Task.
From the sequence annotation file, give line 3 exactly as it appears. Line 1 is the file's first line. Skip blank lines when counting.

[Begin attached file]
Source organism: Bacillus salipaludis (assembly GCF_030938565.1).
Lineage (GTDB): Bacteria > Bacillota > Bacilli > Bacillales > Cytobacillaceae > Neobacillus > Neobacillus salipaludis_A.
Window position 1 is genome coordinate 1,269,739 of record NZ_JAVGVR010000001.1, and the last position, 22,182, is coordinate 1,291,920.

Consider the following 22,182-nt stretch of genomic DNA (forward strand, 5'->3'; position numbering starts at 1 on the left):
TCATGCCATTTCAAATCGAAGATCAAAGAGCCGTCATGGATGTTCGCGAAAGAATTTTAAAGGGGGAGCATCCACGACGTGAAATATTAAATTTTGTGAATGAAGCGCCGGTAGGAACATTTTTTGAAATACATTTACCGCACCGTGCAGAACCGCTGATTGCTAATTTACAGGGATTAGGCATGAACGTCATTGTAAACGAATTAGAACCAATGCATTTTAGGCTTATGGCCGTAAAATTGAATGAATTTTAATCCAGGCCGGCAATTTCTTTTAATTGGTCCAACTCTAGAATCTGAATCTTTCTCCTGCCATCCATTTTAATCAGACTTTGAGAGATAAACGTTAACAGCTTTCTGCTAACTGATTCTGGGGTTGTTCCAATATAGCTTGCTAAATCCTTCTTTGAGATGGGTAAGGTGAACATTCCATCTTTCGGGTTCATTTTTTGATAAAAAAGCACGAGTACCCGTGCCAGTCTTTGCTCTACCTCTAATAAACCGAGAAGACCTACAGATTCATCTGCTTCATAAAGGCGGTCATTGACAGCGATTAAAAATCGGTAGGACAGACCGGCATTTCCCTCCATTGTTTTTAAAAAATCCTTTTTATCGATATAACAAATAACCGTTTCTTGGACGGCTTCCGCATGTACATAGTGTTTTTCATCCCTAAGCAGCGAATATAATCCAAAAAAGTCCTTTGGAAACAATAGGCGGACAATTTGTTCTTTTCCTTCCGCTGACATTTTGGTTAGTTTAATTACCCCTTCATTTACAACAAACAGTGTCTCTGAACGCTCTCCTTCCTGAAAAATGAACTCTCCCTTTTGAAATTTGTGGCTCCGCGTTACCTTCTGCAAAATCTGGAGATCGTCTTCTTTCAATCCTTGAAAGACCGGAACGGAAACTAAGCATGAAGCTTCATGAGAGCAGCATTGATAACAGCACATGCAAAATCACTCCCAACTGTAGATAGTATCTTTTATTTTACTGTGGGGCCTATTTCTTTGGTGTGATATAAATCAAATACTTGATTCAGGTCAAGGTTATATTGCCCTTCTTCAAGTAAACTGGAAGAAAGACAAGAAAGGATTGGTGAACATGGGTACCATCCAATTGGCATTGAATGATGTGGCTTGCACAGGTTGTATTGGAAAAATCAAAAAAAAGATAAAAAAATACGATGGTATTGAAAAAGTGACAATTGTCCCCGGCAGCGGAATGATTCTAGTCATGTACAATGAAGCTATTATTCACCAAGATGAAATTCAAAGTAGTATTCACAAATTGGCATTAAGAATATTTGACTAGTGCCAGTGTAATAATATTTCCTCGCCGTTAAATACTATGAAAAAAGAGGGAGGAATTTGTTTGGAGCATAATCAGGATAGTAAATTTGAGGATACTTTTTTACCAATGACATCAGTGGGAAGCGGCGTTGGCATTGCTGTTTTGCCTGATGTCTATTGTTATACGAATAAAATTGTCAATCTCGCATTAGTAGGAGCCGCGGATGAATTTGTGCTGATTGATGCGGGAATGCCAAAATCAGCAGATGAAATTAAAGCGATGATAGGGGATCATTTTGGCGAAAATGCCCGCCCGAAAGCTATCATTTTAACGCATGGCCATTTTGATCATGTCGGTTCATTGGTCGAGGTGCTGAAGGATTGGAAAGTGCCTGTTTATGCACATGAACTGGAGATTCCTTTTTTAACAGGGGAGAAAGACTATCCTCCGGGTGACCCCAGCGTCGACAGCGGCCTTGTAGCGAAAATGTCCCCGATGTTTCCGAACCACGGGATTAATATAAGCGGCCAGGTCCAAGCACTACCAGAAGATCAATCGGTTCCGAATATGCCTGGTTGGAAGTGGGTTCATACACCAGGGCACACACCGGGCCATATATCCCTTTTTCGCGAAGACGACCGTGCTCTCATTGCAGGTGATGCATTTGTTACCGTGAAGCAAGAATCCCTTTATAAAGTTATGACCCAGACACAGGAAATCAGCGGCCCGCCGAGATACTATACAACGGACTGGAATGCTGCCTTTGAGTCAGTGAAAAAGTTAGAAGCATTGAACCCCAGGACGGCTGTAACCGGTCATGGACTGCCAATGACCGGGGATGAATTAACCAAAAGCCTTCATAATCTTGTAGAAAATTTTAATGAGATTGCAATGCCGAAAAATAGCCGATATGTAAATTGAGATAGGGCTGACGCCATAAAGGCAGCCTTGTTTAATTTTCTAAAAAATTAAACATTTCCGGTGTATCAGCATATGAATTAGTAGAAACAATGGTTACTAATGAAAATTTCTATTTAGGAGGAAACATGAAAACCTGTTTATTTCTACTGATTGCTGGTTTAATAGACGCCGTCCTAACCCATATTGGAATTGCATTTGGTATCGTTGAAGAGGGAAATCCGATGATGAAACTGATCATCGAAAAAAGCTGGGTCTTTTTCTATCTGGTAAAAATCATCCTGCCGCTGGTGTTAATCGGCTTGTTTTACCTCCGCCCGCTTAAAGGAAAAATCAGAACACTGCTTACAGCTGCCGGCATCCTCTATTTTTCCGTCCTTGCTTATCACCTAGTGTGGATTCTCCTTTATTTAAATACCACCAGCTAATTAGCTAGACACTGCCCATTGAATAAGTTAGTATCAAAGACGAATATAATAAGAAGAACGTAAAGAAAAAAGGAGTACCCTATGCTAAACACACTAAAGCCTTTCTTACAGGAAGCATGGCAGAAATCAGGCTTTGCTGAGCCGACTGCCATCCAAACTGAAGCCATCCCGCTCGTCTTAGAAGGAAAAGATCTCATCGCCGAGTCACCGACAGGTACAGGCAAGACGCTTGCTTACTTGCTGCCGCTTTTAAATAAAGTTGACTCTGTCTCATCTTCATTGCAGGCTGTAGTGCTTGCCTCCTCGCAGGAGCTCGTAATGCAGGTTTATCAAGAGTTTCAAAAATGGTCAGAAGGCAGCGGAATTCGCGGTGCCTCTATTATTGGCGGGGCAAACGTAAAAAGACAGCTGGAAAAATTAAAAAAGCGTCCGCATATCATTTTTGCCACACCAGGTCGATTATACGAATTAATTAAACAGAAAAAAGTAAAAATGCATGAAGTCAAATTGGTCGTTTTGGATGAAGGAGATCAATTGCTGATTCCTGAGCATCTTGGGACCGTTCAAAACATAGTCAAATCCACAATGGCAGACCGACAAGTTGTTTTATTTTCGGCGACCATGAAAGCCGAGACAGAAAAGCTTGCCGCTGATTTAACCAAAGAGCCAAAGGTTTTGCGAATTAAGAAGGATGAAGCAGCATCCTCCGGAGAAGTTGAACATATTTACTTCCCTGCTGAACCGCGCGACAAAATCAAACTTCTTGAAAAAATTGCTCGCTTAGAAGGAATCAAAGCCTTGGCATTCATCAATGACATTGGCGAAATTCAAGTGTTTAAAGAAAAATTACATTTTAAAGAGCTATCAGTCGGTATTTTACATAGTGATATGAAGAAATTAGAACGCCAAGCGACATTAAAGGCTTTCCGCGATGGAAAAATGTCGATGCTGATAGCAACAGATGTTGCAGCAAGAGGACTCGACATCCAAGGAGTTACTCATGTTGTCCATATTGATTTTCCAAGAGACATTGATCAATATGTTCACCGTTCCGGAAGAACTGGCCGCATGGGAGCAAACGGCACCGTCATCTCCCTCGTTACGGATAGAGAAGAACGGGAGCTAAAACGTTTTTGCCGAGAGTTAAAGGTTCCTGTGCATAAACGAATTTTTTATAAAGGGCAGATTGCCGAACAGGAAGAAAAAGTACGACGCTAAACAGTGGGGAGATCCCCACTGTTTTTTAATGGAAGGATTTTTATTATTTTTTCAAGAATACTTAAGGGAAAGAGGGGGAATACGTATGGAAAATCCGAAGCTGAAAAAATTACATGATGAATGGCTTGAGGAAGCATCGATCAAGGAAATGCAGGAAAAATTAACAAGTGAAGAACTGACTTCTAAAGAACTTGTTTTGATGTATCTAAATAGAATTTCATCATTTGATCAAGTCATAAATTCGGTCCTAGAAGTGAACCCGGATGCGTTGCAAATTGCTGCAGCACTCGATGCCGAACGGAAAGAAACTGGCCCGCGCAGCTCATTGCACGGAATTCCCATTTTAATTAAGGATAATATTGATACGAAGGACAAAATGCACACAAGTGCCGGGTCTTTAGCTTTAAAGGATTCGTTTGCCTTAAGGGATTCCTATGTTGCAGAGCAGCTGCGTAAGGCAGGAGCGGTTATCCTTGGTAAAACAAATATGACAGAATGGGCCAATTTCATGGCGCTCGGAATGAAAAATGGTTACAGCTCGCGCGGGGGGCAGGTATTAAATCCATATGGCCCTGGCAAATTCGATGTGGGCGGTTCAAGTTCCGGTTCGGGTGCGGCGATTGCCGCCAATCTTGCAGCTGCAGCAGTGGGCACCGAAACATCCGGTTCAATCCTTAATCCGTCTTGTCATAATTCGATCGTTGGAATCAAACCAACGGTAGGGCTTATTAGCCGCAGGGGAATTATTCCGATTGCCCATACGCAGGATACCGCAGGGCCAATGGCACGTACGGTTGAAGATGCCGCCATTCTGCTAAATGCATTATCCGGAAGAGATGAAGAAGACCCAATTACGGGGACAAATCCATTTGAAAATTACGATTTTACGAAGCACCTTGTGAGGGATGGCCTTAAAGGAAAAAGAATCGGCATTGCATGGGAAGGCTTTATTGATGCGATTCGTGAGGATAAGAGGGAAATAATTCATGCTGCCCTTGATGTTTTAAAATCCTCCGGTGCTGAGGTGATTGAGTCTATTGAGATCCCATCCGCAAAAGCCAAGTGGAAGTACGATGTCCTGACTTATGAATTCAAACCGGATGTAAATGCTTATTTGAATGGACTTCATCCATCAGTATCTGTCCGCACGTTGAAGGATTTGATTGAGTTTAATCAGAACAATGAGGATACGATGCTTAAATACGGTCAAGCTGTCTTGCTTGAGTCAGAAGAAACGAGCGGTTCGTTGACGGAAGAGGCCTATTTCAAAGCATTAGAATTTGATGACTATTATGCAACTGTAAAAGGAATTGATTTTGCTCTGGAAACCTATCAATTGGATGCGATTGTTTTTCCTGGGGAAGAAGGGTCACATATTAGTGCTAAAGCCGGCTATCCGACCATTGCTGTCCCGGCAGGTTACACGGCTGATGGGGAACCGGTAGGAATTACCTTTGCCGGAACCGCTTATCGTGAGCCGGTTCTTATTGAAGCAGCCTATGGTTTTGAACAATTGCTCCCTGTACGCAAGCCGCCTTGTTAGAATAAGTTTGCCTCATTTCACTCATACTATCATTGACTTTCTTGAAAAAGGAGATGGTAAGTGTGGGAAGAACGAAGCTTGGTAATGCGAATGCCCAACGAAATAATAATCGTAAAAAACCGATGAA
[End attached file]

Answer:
Window position 1 is genome coordinate 1,269,739 of record NZ_JAVGVR010000001.1, and the last position, 22,182, is coordinate 1,291,920.